Checks and balances, balances and checks: Just where are the adults?

I wrote this two years ago for publication in the Burlington Times-News on Nov. 8 2016 — the date of the last presidential election. I think most know what happened there. And the folks who don’t know haven’t paid attention to much of anything in a long time anyway — print, TV, online, family, friends, dogs, cats, aardvarks, etc. When this was published I still had another eight days ahead before my long announced departure from the news business. This would be my first and last editorial published on the front page of any newspaper. I wanted to use the forum to remind people ahead of the outcome — at that time in my mind a true tossup but shifting in the direction of the eventual outcome — of what it means to live in America. What it means to be free. How our political processes are supposed to work. Why the Constitution matters.

And then, of course, no one listened.

Today we exist in a world that grows more disturbing each day. We’ve forgotten more about what it means to be Americans than most actually remember from civics class. In a lot of cases, it appears we’ve forgotten it all. Politicians elected to uphold the Constitution don’t even have the vaguest idea about what’s actually in it. And worse, can’t seem to comprehend it when the meaning is pointed out.

At the time I wrote this it was for one of our nieces who was distraught about the election ahead. I told her many of the things I later wrote here — about our system of checks and balances. She said our conversation helped. That’s why I decided to share it.  But checks and balances, I’ve come to learn, only work if adults are actually at the table at the most important times.

Here’s what I wrote two years ago.


Today (Nov. 8, 2016)  is Election Day, and as Americans we are compelled to vote — or not.

That is just one of the beauties of being an American. We are free to cast ballots for the candidate each individual chooses to select. Or, we can avoid the polling places altogether. Not voting is a right every American enjoys, too.

It is the essence of a free society.

As Americans, we are outspoken. We feel strongly about the issues we care about the most. We express our thoughts about those issues without fear of retribution by the government. We can debate each other for hours on social media, in public places and in our homes. Or, we can decide not to debate at all and simply walk away.

It is the essence of a free society.

And in our debate, Americans can disagree. In fact, disagreement is a crucial part of American history. Even the Founding Fathers had squabbles large and small about the compositions of the two documents we hold most dear today — the Declaration of Independence and Constitution. They came together to form a union that endures because of debate and compromise.

It is the essence of a free society.

But as Americans, we must also recognize the rights of our fellow Americans to hold differing opinions. We should respect each other enough to disagree without rancor, vitriol or — heaven forbid — violence. Reasonable people can disagree without shouting, obscenities or name-calling.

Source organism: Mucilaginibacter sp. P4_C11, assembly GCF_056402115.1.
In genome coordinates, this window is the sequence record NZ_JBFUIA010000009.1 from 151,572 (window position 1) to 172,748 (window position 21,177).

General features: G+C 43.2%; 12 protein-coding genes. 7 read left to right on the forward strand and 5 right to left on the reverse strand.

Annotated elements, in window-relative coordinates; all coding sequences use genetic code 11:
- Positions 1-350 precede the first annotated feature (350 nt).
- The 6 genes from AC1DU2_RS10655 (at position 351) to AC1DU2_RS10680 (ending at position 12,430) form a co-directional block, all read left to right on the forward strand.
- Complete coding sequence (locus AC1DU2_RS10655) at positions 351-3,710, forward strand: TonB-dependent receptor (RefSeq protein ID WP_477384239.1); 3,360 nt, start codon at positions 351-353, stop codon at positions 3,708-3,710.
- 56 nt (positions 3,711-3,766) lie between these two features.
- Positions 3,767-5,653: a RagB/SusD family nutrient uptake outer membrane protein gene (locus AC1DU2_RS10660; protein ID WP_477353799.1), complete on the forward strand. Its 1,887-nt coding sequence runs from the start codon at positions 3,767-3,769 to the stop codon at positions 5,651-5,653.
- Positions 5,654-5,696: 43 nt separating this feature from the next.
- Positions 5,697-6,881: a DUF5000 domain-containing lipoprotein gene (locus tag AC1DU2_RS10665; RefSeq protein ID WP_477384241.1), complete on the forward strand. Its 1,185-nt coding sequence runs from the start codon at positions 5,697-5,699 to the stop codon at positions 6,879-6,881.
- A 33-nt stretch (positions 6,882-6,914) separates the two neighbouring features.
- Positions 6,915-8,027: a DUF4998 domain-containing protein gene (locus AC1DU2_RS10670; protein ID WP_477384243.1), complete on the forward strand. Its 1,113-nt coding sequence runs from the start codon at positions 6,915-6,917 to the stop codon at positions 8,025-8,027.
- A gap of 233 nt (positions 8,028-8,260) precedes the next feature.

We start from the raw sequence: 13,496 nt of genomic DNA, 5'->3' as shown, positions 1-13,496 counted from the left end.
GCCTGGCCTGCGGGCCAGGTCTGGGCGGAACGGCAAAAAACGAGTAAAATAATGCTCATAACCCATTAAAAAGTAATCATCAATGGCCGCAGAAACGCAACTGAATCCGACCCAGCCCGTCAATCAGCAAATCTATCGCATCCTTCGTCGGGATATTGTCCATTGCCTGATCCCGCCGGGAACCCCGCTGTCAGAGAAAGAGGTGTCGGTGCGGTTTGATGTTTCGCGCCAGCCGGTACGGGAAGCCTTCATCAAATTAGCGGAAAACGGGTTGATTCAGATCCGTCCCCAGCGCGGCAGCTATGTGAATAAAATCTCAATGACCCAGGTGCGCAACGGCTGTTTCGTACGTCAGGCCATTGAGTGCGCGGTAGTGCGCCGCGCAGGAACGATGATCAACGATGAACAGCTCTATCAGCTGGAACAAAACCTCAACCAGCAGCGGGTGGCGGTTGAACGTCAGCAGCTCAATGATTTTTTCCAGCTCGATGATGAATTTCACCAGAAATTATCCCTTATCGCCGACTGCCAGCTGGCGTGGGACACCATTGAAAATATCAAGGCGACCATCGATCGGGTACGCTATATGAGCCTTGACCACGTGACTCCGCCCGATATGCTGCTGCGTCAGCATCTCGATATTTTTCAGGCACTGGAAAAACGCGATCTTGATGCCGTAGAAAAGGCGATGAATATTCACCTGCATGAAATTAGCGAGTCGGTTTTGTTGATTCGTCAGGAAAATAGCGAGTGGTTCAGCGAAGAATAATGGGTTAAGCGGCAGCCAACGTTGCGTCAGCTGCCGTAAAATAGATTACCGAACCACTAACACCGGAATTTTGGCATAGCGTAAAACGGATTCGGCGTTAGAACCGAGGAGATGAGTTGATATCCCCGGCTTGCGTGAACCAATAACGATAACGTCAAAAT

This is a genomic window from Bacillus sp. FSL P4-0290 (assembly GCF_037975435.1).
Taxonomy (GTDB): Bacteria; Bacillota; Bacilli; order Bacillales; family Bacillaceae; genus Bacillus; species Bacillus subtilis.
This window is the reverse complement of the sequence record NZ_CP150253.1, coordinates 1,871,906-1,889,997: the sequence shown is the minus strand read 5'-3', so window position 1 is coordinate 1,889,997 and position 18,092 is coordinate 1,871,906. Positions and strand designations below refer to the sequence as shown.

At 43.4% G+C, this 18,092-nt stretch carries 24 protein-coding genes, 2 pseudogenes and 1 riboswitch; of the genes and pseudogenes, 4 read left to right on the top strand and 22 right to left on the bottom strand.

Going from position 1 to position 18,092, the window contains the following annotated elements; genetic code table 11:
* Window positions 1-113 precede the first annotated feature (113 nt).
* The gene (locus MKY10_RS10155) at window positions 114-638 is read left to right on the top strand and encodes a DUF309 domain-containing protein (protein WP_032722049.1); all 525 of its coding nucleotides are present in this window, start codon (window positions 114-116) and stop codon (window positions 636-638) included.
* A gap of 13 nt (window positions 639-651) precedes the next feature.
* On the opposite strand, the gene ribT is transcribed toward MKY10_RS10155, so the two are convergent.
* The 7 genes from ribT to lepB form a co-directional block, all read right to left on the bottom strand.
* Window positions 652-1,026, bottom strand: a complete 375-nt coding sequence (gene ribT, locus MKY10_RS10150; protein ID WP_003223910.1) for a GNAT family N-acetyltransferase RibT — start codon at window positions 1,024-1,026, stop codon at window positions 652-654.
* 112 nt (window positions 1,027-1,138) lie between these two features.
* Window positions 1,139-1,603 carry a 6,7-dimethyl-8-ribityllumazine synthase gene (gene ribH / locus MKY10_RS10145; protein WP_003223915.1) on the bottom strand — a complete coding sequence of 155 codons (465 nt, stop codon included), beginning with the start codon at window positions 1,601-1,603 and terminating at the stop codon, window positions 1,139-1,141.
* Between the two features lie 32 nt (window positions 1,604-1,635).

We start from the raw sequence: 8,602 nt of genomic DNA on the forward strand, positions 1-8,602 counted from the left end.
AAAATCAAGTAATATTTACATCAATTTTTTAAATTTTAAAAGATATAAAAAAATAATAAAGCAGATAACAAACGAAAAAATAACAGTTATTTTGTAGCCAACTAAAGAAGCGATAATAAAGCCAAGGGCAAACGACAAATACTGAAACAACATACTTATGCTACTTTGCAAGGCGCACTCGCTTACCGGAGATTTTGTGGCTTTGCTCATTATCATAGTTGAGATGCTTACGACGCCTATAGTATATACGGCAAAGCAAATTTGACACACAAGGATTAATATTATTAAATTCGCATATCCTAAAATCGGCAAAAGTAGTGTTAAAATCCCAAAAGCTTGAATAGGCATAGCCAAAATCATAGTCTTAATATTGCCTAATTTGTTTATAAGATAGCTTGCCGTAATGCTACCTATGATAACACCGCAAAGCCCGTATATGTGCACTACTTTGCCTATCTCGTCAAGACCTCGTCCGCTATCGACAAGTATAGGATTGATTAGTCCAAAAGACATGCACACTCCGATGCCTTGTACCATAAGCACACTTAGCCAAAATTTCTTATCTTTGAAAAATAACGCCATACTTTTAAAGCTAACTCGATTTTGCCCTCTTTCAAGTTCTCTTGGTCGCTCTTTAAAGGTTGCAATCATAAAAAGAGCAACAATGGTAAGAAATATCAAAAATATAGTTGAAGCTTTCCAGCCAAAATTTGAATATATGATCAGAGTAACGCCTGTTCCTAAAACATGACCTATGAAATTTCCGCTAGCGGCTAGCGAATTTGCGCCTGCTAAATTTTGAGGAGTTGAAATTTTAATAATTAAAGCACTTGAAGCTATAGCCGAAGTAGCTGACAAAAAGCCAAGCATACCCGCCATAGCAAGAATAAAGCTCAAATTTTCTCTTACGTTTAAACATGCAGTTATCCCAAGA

It is the essence of a free society.

As Americans, we ultimately respect the sanctity of our electoral processes. We understand that if one candidate wins, another does not. Millions will be happy with the result. An almost equal number will not. But when the counting of votes is done, Americans shake hands and move forward.

It is the essence of a free society.

And if one group’s candidate wins, it does not signal the end of the republic as we know it. Americans have elected deeply flawed and damaged candidates to a variety of offices — including president — for years, decades and centuries. The republic survives. It survives because our Founding Fathers instituted a system of checks and balances. Most importantly, though, it survives because as Americans we ultimately understand that nothing is more important than supporting our right to live in a free society.

It is the essence of being an American.


4 thoughts on “Checks and balances, balances and checks: Just where are the adults?

  1. Hello Madison. I subscribed to your blog because I always enjoyed reading your editorials in the Times News. I’m glad that you continue to share your thoughts in a public venue. I appreciate your point of view, your storytelling, and your wit. Keep on keeping on!! Speaking from personal experience, sometimes we need to get it wrong in order to get it right! Thanks again for sharing. Kate Ruble

    Liked by 1 person

  2. Except in the instance of Trump’s Election, they avoided “shaking hands & moving forward”. ( but It’s been that way since Newt Gingrich was Speaker In 1994.” Divided Government is Good.

    On a local issue, what’s your take on Bob Byrd’s loss in the Commission campaign?


    Sent from my iPhone



    • Bob’s defeat is a huge loss overall for the county.. There should be a good mixture of beliefs and thoughts on elected boards so all voices are heard and considered. The county is conservative, that’s a given, but it’s not as conservative as the current board makeup. Only Eddie Boswell could be considered even remotely moderate. I think Bob’s defeat reflects overall turnout, too. This is also seen in the sales tax vote.. People supported the bonds but voted in a horrifying number against their own interests in how to pay for them. But any tax these days gets a knee-jerk reaction from people.


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